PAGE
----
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I really wish Washington Post reporters would read the Washington Post

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It's amazing what they might learn.

For example, in tomorrow's Washington Post we learn that GOP Congressman Jim Kolbe (R-AZ) issued a statement saying that he never saw emails a former Page brought to his attention (emails from Foley to the Page that creeped the Page out) back in 2000 or so, Kolbe was not aware the emails were sexually explicit, and that Kolbe did not personally talk to Foley about those emails.

Here is what tomorrow's Post article says:

Meanwhile yesterday, Rep. Jim Kolbe (R-Ariz.) issued a statement regarding his knowledge of one complaint about Foley's dealings with pages. Kolbe said that several years ago, a former page alerted his office to "e-mails from Rep. Foley that made him uncomfortable." Kolbe, a former member of the House Page Board, said he did not see the messages "and was not told they were sexually explicit."

Kolbe said that at his suggestion, the complaint was taken to Foley's office and to the House clerk, who oversees the page program on the speaker's behalf.
Of course, what you won't learn in tomorrow's Washington Post story about Mr. Kolbe's statement is that Kolbe just totally contradicted the statement his spokeswoman gave the Post on Monday - that would be 48 hours ago. Here is what Monday's Washington Post reported:
A Republican congressman knew of disgraced former representative Mark Foley's inappropriate Internet exchanges as far back as 2000 and personally confronted Foley about his communications.

A spokeswoman for Rep. Jim Kolbe (R-Ariz.) confirmed yesterday that a former page showed the congressman Internet messages that had made the youth feel uncomfortable with the direction Foley (R-Fla.) was taking their e-mail relationship....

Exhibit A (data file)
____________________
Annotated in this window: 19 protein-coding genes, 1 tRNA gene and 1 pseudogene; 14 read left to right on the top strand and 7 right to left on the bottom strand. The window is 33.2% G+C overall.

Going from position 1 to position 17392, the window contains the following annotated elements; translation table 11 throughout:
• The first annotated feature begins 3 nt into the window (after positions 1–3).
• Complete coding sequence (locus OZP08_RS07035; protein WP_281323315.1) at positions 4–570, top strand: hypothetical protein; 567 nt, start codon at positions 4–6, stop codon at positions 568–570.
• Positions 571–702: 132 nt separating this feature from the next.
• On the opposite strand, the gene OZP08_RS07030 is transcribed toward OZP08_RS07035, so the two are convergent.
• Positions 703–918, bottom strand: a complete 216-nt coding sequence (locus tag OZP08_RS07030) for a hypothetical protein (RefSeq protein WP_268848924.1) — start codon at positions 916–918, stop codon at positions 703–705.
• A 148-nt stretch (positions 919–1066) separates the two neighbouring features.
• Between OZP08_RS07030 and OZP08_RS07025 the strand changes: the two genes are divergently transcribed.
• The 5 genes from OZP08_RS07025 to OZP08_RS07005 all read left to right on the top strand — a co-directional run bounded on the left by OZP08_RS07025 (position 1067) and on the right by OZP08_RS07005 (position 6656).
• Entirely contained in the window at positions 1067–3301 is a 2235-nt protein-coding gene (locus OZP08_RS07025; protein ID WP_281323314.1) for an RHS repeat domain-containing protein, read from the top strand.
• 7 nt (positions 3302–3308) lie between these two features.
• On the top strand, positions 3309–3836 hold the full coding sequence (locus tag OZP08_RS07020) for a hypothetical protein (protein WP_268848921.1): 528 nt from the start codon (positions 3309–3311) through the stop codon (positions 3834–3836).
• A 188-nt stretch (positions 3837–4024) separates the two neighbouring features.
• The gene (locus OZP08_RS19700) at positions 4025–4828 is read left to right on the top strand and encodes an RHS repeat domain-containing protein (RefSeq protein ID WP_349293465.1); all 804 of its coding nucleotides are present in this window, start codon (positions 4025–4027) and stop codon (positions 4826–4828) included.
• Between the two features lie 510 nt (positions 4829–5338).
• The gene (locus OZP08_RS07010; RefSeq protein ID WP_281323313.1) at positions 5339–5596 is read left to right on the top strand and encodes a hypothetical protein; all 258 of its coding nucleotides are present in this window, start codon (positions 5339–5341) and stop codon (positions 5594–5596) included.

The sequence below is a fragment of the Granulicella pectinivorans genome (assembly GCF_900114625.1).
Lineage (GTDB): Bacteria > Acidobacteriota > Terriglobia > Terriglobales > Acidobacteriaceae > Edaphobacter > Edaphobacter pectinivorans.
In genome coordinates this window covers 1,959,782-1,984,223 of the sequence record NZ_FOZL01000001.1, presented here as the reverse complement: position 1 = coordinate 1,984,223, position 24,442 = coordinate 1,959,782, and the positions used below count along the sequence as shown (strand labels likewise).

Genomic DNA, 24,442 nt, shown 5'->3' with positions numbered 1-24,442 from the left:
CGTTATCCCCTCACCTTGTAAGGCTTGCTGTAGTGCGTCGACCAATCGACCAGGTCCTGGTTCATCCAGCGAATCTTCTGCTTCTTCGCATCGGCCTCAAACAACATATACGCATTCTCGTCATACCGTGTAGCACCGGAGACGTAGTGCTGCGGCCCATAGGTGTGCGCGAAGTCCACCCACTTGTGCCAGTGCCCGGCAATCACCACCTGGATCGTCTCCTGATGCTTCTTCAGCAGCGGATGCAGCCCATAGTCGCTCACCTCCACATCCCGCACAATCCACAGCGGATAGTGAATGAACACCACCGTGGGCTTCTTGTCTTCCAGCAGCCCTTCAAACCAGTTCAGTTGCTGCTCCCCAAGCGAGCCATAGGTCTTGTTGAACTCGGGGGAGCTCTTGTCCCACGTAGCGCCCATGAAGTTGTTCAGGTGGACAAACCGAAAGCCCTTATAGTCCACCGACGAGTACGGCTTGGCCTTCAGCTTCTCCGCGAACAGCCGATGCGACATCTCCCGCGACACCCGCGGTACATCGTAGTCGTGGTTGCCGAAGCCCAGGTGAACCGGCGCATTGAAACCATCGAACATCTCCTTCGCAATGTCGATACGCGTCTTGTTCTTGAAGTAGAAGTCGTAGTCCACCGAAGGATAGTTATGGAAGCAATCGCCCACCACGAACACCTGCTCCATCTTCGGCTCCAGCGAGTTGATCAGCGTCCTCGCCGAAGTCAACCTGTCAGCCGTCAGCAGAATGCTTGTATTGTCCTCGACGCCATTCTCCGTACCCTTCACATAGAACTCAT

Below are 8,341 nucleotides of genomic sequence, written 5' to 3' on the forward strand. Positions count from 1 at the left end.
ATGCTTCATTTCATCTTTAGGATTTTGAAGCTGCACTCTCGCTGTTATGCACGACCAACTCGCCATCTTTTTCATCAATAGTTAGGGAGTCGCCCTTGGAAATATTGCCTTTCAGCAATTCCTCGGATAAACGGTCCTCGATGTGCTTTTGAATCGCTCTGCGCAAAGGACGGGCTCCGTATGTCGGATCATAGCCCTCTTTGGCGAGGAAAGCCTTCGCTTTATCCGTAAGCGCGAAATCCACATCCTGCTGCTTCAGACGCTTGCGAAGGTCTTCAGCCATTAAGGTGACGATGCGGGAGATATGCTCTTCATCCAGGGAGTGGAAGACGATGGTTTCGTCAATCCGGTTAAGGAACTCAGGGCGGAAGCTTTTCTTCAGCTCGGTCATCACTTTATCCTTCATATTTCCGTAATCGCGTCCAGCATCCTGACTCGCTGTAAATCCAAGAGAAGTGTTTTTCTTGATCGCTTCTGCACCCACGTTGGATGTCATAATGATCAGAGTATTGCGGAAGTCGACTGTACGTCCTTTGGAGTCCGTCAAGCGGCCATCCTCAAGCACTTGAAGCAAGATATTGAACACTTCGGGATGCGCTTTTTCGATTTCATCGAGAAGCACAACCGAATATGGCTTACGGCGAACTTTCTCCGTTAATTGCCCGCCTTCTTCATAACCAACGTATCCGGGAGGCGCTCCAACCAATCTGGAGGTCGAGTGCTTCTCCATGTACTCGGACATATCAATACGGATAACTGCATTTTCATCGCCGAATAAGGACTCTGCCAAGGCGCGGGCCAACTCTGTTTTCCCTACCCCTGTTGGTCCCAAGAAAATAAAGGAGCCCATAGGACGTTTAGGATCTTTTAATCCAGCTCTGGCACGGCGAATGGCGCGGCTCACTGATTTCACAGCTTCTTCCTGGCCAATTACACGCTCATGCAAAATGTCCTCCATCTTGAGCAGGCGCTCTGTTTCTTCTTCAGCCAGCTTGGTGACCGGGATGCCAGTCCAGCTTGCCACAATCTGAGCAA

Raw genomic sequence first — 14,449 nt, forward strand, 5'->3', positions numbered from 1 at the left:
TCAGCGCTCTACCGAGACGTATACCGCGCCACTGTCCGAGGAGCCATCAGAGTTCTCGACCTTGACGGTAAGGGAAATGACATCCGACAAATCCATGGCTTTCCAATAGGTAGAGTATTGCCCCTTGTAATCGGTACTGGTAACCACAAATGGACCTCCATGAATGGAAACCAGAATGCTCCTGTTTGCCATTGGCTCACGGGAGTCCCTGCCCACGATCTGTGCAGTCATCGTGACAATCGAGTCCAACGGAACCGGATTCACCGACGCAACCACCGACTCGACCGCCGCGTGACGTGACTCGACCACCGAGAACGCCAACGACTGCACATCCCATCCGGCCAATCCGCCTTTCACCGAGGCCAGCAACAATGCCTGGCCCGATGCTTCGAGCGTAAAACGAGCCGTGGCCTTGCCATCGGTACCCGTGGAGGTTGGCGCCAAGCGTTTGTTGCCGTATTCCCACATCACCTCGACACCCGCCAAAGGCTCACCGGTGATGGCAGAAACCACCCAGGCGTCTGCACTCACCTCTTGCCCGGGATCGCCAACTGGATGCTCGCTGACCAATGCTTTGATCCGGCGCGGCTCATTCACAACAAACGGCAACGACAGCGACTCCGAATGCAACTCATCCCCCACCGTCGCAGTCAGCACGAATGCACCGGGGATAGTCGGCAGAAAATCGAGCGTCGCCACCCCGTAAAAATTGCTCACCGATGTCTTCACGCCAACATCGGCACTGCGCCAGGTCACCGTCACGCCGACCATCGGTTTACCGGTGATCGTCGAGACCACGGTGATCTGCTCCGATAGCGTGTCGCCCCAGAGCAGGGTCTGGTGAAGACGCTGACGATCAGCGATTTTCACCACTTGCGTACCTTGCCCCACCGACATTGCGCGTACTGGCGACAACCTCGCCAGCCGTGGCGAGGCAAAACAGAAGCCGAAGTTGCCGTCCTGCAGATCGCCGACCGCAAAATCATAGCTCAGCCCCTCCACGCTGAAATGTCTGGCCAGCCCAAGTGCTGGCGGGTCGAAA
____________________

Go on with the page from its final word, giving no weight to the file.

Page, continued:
A source with direct knowledge of Kolbe's involvement said the messages shared with Kolbe were sexually explicit, and he read the contents to The Washington Post under the condition that they not be reprinted. But Cline denied the source's characterization, saying only that the messages had made the former page feel uncomfortable. Nevertheless, she said, "corrective action" was taken. Cline said she has not yet determined whether that action went beyond Kolbe's confrontation with Foley.
So, on Monday we learned from the Washington Post that Kolbe confronted Foley about the creepy emails to the kid, and that he had personally seen the emails. We also learn that a second source read the emails to the Post and they were reportedly sexually explicit (you'll note the Post didn't deny that fact). But then tomorrow we learn that Kolbe didn't confront Foley and that Kolbe never saw the emails, and was never aware that they were sexually explicit.

Only problem is, tomorrow's Post article doesn't tell you all of that. Why not? Who knows. They just reprint Kolbe's statement when they know he's just contradicted his own spokeswoman and a second source. I.e., the Washington Post pretty much knows Kolbe is lying, but they reprint what he says anyway, with no additional information.

And reporters wonder why the blogs get so ticked at them. Why do people have to find out about these things from me when it's in your own newspaper?

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